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Chef Kathy Jones, left, and student Pat Hughes, watch pots boil during a recent Basic Culinary Skills class series during March 2016 at the Sitka Kitch.

kitch_logo_mainThe Sitka Kitch community rental commercial kitchen will host a rescheduled class on cooking soups, sauces and dressings from 6-8:30 p.m. on Monday, April 18, at the Sitka Kitch, which is located at the First Presbyterian Church (505 Sawmill Creek Road). This class originally was part of the Cooking From Scratch series in February, but had to be postponed.

This class will be taught by Kathy Jones, the executive chef at the Westmark Hotel and Totem Square Inn, with assistance from her sous chef Barbara Palacios. It is focused on preparing homemade sauces and dressings to help you lower your food costs and increase flavor.

The Sitka Kitch was a project of the 2013 Sitka Health Summit, and the project is coordinated by the Sitka Conservation Society in partnership with the Sitka Local Foods Network. The Sitka Kitch can be rented to teach cooking and food preservation classes, by local cottage food industry entrepreneurs who need a commercial kitchen to make their products, and for large groups needing a large kitchen for a community dinner. To learn more about how to rent the Sitka Kitch, please go to the website at http://www.sitkawild.org/sitka_kitch.

The cost of the class is $20, plus a food fee shared among the registered participants. Registration closes at noon on Saturday, April 16, so the instructor can purchase supplies. Please register online through our EventSmart website, but you will pay at the class with cash. For more information, email sitkakitch@sitkawild.org.

Alaska Growers School provides guidance for Native-run agriculture projects

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The University of Alaska Fairbanks Cooperative Extension Service is offering the Alaska Growers School this summer for Alaska Native-owned farms and ranches. This training is offered by webinar and is intended for Alaska Native tribes, Alaska Native corporations, or Alaska Natives who are currently farming or ranching or hope to start.

(Photo by Jeff Fay) Meriam Karlsson provides a tour of the greenhouse and hydroponic system near Pike's Waterfront Lodge.

(Photo by Jeff Fay for the UAF Cooperative Extension Service) Meriam Karlsson provides a tour of the greenhouse and hydroponic system near Pike’s Waterfront Lodge.

A total of nine lessons will be offered by webinar and teleconference from noon to 1:30 p.m. on Wednesdays, June 8 to Aug. 10. Those interested should register for CEPD F001 UX1 Alaska Growers School (CRN 51871). The cost of the course is $50, however tuition waivers are available. To apply for a waiver, first you must register, then you can complete the waiver (the link is available on the registration page).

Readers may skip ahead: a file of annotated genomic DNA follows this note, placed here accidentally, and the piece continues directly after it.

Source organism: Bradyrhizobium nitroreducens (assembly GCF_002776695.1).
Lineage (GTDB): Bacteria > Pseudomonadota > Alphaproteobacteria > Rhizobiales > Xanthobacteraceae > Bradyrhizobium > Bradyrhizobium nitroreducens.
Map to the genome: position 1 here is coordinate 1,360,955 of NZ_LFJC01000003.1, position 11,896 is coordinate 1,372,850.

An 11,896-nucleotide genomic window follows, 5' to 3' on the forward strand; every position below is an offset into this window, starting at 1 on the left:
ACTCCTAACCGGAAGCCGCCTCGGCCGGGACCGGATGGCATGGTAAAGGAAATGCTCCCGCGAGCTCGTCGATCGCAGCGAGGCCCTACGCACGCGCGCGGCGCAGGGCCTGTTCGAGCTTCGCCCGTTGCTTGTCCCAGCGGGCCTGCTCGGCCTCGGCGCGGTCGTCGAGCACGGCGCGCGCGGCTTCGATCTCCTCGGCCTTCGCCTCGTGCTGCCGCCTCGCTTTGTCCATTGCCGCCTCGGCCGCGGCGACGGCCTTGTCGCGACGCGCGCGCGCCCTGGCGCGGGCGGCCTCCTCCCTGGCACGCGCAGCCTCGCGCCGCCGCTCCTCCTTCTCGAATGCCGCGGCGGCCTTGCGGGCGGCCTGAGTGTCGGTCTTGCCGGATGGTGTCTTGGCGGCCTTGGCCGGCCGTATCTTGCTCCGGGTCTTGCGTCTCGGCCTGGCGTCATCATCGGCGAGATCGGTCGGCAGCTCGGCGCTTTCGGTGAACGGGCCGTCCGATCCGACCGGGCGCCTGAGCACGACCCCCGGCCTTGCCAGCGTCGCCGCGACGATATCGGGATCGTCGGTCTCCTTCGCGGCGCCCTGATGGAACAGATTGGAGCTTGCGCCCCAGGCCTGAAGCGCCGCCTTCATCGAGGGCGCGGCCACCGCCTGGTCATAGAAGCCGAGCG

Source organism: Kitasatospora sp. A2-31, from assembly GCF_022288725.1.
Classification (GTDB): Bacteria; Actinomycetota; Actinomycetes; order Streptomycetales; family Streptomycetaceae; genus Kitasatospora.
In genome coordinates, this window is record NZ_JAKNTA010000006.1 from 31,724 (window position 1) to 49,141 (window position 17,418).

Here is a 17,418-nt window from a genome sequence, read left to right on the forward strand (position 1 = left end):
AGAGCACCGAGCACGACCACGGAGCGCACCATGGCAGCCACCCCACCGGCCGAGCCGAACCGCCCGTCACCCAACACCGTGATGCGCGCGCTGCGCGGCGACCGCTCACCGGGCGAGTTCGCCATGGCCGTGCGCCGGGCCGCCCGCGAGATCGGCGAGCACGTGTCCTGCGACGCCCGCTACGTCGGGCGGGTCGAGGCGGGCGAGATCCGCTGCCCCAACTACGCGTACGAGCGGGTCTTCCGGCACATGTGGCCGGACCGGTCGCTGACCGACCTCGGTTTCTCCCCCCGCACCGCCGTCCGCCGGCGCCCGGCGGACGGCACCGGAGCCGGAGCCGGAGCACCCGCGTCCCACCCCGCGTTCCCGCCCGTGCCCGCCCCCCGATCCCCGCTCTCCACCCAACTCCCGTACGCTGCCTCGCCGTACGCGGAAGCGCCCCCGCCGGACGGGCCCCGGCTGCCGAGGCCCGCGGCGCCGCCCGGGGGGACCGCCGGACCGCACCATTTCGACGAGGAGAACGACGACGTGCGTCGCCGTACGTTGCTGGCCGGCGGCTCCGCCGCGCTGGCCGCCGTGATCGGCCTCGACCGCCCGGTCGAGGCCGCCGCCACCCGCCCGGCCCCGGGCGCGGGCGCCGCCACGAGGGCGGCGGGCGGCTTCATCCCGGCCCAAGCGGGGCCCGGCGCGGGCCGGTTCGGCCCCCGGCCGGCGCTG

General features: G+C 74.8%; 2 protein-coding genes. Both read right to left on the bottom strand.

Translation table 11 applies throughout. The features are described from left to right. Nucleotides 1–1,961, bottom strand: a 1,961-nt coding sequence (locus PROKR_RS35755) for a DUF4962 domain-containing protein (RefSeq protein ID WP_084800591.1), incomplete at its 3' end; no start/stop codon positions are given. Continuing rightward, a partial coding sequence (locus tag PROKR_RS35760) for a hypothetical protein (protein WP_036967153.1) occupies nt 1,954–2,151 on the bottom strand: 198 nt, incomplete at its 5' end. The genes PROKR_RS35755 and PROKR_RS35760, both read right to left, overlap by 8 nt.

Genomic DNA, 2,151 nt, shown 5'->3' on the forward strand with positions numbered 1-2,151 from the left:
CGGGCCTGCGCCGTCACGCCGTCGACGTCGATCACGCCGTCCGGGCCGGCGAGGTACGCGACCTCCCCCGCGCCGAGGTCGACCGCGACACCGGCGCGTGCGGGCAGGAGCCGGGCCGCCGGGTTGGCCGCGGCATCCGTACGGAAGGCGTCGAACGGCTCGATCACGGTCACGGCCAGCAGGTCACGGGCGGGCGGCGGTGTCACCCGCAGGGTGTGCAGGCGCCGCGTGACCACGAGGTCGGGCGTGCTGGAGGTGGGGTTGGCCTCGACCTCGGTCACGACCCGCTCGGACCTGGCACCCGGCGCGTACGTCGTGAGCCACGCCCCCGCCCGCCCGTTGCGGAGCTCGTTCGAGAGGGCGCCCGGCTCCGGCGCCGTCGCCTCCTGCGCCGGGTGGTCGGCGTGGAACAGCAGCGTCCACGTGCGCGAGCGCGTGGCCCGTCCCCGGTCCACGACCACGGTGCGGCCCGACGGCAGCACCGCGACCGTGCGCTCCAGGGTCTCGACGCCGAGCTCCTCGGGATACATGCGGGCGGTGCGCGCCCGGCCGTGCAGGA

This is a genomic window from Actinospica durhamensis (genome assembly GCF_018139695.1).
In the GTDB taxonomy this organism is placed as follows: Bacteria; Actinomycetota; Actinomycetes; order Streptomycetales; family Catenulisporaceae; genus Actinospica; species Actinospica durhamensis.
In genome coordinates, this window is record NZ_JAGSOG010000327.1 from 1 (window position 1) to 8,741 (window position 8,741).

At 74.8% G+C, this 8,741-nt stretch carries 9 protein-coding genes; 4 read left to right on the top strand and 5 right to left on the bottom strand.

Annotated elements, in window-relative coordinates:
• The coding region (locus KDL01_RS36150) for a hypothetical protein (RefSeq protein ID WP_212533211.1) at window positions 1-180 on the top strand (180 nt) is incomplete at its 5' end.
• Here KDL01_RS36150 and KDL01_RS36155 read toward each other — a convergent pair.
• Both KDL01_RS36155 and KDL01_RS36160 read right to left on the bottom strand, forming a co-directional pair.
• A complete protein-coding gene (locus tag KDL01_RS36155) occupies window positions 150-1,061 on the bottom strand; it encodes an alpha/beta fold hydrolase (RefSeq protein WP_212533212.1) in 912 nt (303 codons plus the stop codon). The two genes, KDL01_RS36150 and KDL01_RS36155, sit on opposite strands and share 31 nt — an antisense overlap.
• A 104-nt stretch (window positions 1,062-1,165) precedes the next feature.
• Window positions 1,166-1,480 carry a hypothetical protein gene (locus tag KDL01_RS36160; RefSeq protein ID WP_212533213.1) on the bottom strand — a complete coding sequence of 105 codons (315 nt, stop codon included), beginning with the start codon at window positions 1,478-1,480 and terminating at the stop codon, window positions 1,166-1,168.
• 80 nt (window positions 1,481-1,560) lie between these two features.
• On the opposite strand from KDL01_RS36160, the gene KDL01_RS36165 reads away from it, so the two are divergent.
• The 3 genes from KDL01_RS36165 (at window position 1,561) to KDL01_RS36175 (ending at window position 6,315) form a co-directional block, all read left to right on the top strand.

This training is non-credit and will be taught by University of Alaska Fairbanks Cooperative Extension Service experts as well as experts from Arizona and Washington who are knowledgeable about Native American farming and ranching policies. This training is intended for Alaska Native tribes, Alaska Native corporations, or Alaska Natives who are currently or hope to start farming or ranching. Representatives or employees of Alaska Native owned corporations (regional or village) are also welcome to participate in the course. The course will address opportunities available to socially disadvantaged farmers and ranchers.

There are lots of reasons to think about starting a farm or ranch. With persistent, low oil prices, agriculture could be a diversification strategy. Starting a farm in a remote village could provide fresher, healthier food for a community as well as improved food security. It also could improve local economies by providing job opportunities and keeping more money in a particular community.

This class will provide the nuts and bolts of getting started farming or ranching in Alaska and will specifically address opportunities available to Alaska Native-owned farms and ranches who are considered socially disadvantaged by the USDA. We will showcase successful Alaska Native- and Native American-owned farms and discuss some of the most promising enterprises for Alaska, such as Rhodiola and peonies.

In the Summer 2016 Alaska Growers School, you will:

  • Learn about important considerations for starting or expanding a farm or ranch.
  • Consider opportunities to improve food security in remote Alaska Native villages
  • Learn about business mapping and how to choose a business structure
  • Establish your vision, goals, values, and strengths.
  • Assess your resources, skills, and motivations for farming.
  • Understand and learn how to manage the risks of starting or expanding a farm in remote Alaska.
  • Learn about other training opportunities, technical assistance, and resources.
  • Connect and learn with other Alaska Native and Native American growers.

The course will be offered using, Blackboard Collaborate.

Please contact the UAF Cooperative Extension Service for any questions about the Alaska Growers School.

This material is based upon work supported by the Office of Advocacy and Outreach, U.S. Department of Agriculture, under award # 59-2501-15-045. Any opinions, findings, conclusions, or recommendations expressed in this publication are those of the author(s) and do not necessarily reflect the views of the U.S. Department of Agriculture.